It happened one day in Chennai in October 2002. I normally ate lunch at my office workstation. And simultaneously read articles on the Web, checked personal email and, ever so often, wrote up one of my mega-long email newsletters to a list of friends from college.
And when I say “newsletter” I mean unsolicited, 2,500-word- long email rants on airlines, food, movies, office gossip and so on. (As with most bloggers, going back to one’s earliest works entails much embarrassment and non-stop cringing. Mine are no exception.)
So I’d been shipping out these emails sporadically for about a year when, that October, during one of my lunch-browse sessions, I happened upon this service called Blogger.com run by a company called Pyra Labs. (Sadly I remember nothing of the details: did someone recommend Blogger.com, or did I stumble upon it by accident? Alas, this was before Gmail.com and its limitless memory.)
Blogger.com had a nice catchy tag line, “Push button publishing for the people” and the sites on it seemed clean and uncluttered. (As against the prevalent Bappi Lahiri design aesthetic of most free website services of the day.) Best of all it was free to do the bare essentials: type and post. No code knowledge necessary at all.
This meant no more spamming inboxes with my occasional missives.
I signed up and on 30 October 2002, I wrote my very first post titled “Of Rains And Vaastu” on http://sidin.blogspot.com. There were still a year or two to go before the terms “blog” and later “blogger” really became part of the Indian social zeitgeist. So I just called it “my website”. People were suitably impressed. When I went for family functions, my father proudly said “He has his own website you know?”
“Oh, whatay smart boy!”
Of course those were innocent times.
Innocent and thankless times. Traffic peaked at 30 visits a week, most of which was me showing it off to other people. I didn’t have a commenting system for one and a half years. I didn’t even know what a commenting system was for one and a half years.
Oh and there wasn’t a blogroll either. In fact, I remember there were start-ups, such as Blogrolling.com and Sitemeter, that purely focused on trivial things such as blogrolls, link lists and hit counters. Hundreds and thousands of hit counters in all shapes and sizes. (Most of them would get obliterated as blogging platforms got sophisticated, and Google Analytics became the standard for analytics.)
Innocent, thankless but polite times. Bloggers would actually ask you for your permission to add your URL to their blogroll or to quote you. And readers actually sent detailed feedback on your posts via email and you replied politely in return.
The only agenda, really, was to write and publish. Blogs truly were the cheapest, easiest way to get people to access and read your writing. And I doubt if, in 2002 or 2003, anyone had an agenda for their blogs, besides that.
And then something happened in 2004. I can’t pinpoint when it happened. But I’d say somewhere around the summer of 2004. Blogging lost its geeky, polite virginity. Suddenly bloggers began to take themselves more seriously and blogs began to have a purpose: social causes, authors desperate for book deals, antisocial psychopaths seeking like-minded companions and so on. Comments and blogrolls were now serious business. As some bloggers became stars and the others not so much, factions and feuds developed. And finally mainstream media picked up the blogging phenomenon. Cue undue hysteria.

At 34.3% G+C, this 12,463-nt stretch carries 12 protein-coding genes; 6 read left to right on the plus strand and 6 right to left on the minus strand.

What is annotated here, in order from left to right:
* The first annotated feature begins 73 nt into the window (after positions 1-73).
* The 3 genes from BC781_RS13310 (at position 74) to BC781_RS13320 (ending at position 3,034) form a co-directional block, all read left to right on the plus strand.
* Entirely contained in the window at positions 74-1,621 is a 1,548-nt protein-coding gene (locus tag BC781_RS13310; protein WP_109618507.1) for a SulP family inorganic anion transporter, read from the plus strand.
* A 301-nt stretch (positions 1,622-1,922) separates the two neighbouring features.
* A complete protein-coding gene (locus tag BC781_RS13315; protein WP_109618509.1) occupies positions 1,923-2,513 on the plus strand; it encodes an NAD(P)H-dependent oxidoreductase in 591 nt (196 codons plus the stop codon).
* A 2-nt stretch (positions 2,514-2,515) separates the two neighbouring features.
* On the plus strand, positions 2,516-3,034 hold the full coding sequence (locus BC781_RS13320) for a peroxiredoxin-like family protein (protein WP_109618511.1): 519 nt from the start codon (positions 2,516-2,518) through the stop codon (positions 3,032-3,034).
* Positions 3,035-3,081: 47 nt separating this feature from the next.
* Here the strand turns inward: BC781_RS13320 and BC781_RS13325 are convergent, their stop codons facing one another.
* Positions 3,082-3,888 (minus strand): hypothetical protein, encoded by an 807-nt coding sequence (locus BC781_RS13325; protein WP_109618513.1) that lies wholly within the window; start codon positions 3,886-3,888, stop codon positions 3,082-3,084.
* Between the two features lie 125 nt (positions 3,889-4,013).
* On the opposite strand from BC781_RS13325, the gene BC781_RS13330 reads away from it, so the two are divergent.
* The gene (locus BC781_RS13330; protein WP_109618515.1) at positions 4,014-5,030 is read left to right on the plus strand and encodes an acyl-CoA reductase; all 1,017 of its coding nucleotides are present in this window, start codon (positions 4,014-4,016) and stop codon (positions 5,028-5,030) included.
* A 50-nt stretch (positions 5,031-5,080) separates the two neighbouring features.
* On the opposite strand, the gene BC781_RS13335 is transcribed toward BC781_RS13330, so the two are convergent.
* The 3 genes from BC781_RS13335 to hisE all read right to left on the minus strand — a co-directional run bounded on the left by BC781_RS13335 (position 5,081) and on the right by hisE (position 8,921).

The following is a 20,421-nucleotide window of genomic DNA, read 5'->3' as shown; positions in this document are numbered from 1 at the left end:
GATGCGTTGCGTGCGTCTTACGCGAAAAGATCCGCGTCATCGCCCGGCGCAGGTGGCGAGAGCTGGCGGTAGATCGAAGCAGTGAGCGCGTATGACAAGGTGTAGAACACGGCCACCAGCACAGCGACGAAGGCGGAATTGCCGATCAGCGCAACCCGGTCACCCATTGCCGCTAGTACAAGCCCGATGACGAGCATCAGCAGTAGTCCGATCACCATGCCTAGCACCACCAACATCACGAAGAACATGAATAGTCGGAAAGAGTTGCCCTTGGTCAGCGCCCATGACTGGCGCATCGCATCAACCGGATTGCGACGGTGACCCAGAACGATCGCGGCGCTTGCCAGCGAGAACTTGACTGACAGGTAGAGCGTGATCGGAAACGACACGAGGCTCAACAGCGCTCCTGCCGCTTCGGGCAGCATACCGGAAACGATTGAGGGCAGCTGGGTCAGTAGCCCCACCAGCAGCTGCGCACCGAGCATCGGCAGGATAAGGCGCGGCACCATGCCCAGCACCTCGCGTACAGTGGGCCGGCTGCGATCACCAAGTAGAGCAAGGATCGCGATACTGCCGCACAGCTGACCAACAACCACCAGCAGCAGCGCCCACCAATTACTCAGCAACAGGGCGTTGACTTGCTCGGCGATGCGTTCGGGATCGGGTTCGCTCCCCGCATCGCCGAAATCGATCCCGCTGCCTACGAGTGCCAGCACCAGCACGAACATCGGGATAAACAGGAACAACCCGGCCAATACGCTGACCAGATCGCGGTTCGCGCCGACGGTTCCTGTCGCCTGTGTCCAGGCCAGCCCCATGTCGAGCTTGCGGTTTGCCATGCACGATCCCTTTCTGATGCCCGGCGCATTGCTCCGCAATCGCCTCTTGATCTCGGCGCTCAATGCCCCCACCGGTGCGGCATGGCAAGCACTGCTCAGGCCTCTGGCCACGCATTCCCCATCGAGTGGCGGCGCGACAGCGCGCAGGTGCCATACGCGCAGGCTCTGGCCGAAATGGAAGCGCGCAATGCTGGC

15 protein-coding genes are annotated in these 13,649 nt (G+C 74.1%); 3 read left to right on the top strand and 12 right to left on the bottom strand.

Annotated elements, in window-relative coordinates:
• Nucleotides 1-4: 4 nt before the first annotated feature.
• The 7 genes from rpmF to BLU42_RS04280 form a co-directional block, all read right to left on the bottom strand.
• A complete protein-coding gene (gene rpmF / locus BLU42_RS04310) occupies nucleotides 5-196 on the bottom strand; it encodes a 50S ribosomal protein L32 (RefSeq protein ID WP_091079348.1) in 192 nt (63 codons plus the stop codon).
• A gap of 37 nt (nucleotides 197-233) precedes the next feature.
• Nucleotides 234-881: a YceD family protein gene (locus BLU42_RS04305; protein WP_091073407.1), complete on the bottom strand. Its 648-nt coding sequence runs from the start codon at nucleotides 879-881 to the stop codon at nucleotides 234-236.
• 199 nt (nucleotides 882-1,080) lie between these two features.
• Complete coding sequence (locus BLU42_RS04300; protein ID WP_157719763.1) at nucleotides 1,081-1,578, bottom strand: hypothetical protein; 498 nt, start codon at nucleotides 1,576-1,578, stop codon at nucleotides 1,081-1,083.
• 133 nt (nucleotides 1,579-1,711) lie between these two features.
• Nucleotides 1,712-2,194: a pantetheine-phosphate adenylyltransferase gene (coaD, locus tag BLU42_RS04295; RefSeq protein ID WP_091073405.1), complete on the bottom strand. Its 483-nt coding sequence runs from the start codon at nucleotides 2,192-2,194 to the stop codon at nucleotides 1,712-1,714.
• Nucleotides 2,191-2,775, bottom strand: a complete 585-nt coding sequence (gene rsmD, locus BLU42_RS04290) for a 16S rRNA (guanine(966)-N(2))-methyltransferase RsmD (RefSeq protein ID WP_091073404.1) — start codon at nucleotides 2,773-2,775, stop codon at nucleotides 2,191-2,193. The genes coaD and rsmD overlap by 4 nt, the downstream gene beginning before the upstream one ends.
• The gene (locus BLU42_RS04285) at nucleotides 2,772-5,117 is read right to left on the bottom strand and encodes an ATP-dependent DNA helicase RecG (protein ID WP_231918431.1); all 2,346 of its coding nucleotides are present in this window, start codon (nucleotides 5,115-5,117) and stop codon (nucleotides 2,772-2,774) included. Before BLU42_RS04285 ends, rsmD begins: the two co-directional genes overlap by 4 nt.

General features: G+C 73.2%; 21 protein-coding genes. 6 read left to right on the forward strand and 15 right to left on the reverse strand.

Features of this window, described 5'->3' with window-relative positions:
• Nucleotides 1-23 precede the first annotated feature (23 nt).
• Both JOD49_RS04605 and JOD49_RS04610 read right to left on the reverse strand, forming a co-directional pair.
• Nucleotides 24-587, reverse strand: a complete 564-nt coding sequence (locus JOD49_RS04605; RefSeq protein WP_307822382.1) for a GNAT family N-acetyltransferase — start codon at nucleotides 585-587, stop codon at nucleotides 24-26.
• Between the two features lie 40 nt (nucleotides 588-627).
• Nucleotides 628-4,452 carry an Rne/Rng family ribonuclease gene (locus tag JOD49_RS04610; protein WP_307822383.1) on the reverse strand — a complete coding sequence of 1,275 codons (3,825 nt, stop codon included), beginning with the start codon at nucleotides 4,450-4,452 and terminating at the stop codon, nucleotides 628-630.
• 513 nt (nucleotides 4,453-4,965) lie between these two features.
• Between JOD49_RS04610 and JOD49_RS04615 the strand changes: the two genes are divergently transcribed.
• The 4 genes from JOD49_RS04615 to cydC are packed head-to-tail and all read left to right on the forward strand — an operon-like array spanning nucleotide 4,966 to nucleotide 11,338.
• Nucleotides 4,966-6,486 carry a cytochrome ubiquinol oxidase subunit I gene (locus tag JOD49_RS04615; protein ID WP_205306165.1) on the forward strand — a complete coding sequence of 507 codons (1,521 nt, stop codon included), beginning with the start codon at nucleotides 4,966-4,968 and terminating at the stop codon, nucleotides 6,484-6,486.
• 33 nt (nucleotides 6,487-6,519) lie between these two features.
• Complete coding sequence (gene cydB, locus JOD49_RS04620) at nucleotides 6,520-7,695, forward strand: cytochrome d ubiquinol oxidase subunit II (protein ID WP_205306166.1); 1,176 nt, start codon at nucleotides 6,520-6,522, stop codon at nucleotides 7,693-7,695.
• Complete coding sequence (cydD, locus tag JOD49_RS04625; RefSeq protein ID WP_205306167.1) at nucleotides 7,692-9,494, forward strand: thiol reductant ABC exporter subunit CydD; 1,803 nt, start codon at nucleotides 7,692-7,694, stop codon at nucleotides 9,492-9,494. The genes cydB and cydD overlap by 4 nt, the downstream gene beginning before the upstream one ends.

(And in an interesting role reversal of sorts, while things such as blogrolls and meters became a default element of blogging platforms, today we have start-ups that focus purely on commenting systems, forums and so on. You can rest assured this won’t be the last turn of the blog start-up dice.)
Then, with platforms such as Blogger.com, Wordpress.com, LiveJournal.com and others becoming ever more easier to learn and use, thousands of people signed up, wrote a post or two and then gave up blogging forever. (For instance, the mysterious http://chang.blogspot.com that has only one entry dated 28 January 2001. Which is complete gibberish. Spooky.) And there were others who couldn’t handle the negative commenting and bitching and simply made access to their posts password enabled. Or gave up on blogging altogether. (Many of the leading lights of blogging from 2002-2005 disappeared without trace.)
A far cry from the innocent days of yore.
Personally speaking, May 2004 was an inflexion point for my blog. After posting an oft-emailed blog post, traffic jumped around 200-300 times the usual. Thankfully, much of that fresh traffic kept coming back and another three years later, in May 2007, I moved my blog from Blogger.com to a much more professional Wordpress platform. (The exact antithesis of why I went to Blogger in the first place.)
By then the blog had already helped me move to a full-time writing job. When the time came to send out resumes to potential recruiters the blog served me valiantly. Nowadays no one calls it a “website” anymore. Websites are for losers.
“My boy has a blog you know?”
“Oh, whatay smart boy!”